By Julia Kumari Drapkin
When the wind rustles through the trees and the air smells like wet earth, everyone in the Argentine farming town of General Villegas stops what they're doing.
"Finally, a storm is coming," said Gisela Giunti, who grew up here on the edge of the Argentine Pampas, about 290 miles west of Buenos Aires.
Giunti said when neighbors and friends greet each other; they don't say "How are you?" They say "Te llovio? Did it rain to you?"
It's an odd phrase. After all, it doesn't rain to people. But to farmers, nature's volatility can seem pretty personal.
"Actually, it's a very clear way of how people feel the weather is part of their lives," Giunti said.
She would know. Her family is full of soybean farmers. I asked her brother, Ignacio Giunti, if "it rained to him" last night. He said hardly at all. "It moistened the dust on the ground," Ignacio said, but it wasn't enough for his crops. A strong La Nina this year has kept Argentine farmers like Giunti on edge about drought.
Rains determine crop yields
Just outside town, fields of young soybeans and corn stretch for miles into the horizon. Without rain, the crowns on the corn crops have turned yellow. Many won't survive. But the soy harvest still has a chance. Giunti stooped down among the knee-length greens to show me small purple flowers. The flowers mean the plants are just about to enter the critical phase. That's the time of year when rains determine crop yields. Without water, the soy plants don't produce beans.
Argentina is the third largest producer of soybeans behind Brazil and the United States, so it's not just the farmers who get nervous when there isn't enough rain. Fear of La Nina droughts helped push the price of soy beans up $150 in January. Corn and wheat hit highs too.
"This is creating a lot of nervousness on the prices," said Sebastian Lago, who advises farmers in General Villegas about global grain markets.
"My job is to help them to sell their grains at the best prices, and what I try to tell my clients is this: in the last 10 years, we had a huge change in the financial markets. We have a lot of new players in the grain markets."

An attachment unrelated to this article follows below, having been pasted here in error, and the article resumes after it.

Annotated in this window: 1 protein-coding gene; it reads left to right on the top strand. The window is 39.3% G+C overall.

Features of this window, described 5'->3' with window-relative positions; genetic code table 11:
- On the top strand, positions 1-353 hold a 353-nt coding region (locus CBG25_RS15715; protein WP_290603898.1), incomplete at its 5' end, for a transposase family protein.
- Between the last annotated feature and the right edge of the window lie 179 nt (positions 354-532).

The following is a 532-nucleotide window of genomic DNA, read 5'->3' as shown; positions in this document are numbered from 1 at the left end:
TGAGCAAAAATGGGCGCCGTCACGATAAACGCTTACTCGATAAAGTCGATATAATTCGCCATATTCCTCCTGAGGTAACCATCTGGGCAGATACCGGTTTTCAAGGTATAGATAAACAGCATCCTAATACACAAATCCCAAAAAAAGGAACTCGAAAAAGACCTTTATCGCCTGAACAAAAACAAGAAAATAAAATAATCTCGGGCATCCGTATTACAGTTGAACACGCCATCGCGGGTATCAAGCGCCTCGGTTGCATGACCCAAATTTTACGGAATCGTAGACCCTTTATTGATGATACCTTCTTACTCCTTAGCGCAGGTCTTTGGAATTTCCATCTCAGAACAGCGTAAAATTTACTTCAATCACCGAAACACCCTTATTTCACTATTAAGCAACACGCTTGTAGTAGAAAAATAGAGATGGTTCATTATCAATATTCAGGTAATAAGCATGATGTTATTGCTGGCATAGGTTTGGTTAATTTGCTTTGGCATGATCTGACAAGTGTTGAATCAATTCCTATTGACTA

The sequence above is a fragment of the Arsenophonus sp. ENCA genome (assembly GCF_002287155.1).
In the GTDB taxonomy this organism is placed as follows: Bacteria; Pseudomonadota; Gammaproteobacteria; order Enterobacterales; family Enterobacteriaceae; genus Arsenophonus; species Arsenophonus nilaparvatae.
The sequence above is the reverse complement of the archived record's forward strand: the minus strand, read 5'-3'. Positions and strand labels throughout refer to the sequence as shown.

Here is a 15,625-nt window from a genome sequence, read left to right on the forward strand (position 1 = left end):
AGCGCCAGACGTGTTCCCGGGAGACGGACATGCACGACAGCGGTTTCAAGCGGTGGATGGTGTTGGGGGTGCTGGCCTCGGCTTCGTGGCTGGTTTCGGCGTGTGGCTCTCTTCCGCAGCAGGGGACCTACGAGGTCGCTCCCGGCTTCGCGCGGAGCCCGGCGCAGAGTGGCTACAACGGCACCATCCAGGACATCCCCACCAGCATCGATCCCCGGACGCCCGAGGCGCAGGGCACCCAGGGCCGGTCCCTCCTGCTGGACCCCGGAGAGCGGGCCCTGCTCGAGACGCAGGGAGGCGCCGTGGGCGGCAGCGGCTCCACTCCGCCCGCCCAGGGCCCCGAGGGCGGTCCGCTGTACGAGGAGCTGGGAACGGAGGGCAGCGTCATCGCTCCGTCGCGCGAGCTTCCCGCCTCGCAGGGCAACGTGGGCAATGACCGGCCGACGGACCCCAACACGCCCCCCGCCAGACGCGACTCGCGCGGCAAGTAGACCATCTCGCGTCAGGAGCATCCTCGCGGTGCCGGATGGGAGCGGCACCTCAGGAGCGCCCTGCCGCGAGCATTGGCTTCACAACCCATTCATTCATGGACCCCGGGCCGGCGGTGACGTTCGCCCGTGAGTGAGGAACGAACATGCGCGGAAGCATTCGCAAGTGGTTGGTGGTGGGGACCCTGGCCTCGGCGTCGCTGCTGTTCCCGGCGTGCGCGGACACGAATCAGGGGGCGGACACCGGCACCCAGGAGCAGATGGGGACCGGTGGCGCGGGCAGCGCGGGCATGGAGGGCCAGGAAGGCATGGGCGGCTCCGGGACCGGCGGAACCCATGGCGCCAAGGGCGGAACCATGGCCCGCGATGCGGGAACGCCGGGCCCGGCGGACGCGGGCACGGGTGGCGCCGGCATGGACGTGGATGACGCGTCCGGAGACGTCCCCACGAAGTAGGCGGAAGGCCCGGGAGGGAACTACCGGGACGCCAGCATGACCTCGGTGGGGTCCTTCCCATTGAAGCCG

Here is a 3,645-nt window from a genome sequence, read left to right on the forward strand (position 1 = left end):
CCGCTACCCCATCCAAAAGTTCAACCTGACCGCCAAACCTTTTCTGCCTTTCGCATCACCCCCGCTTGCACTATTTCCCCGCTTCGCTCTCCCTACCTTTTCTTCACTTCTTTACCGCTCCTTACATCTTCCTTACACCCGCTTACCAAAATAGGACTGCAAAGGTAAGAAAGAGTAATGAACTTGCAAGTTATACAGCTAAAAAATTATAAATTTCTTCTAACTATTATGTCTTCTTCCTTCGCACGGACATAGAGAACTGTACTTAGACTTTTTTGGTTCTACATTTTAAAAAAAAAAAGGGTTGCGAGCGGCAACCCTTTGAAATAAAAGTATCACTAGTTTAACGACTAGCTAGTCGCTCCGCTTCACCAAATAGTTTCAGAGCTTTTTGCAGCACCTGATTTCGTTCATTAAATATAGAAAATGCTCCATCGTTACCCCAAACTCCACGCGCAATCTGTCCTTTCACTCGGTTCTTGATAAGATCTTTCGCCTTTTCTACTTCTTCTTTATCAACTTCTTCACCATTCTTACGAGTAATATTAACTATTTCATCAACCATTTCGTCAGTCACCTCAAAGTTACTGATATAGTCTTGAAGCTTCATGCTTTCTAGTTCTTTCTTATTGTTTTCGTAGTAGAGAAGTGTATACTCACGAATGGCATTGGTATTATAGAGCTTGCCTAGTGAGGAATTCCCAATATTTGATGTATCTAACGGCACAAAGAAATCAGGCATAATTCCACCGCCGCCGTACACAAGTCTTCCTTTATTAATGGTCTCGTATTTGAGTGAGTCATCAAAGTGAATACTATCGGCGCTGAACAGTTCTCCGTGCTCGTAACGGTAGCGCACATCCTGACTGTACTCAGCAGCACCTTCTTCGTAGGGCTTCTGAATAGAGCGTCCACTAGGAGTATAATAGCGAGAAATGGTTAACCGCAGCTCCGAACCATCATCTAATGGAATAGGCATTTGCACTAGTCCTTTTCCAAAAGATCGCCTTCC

After the stock market crash of 2001, Wall Street investors looking to diversify their portfolios discovered agricultural commodities. So now in addition to changes in the weather, Lago said, Argentine farmers have to worry about currency markets and interest rates.
Speculating with grains
"It doesn't have anything to do with the grain markets, but it makes a lot of change in the price of the grains. Why? Because you have a lot of funds speculating with grains," he said.
Wall Street speculators have added even more volatility to global grain markets because they're trading food like stocks. "A stock is a part of a company," Lago said. "But when we're talking about a commodity, we're talking about supply and demand.
Today, the problem is the supply. Global grain reserves are at historic lows owing to increasing demand from the world's two biggest consumers of soy and corn. China's rising middle class is eating more protein and importing soybeans to feed its livestock.
"China is like the video game Pac man," Lago said. "Every year they need more soy beans. In the corn market, the Pac man is the ethanol industry in the United States."
And Wall Street speculators are gobbling up grain commodities. At any given time investors can pull their money out of grains and move it into another market. But farmers who finance their crops with their own money, can't be so nimble.
So Lago is helping the farmers of General Villegas develop strategies to protect themselves from the additional market volatility, especially when they're not sure enough rain will come.
Farmers like 72-year-old Jorge Olano meet with Lago every month before the USDA publishes its monthly grain stock reports.
Of course, the first thing Lago asks Olano is if it "rained to him last night."
Olano responds that it rained to him on both his fields. He'd like more, but it'll do for now.
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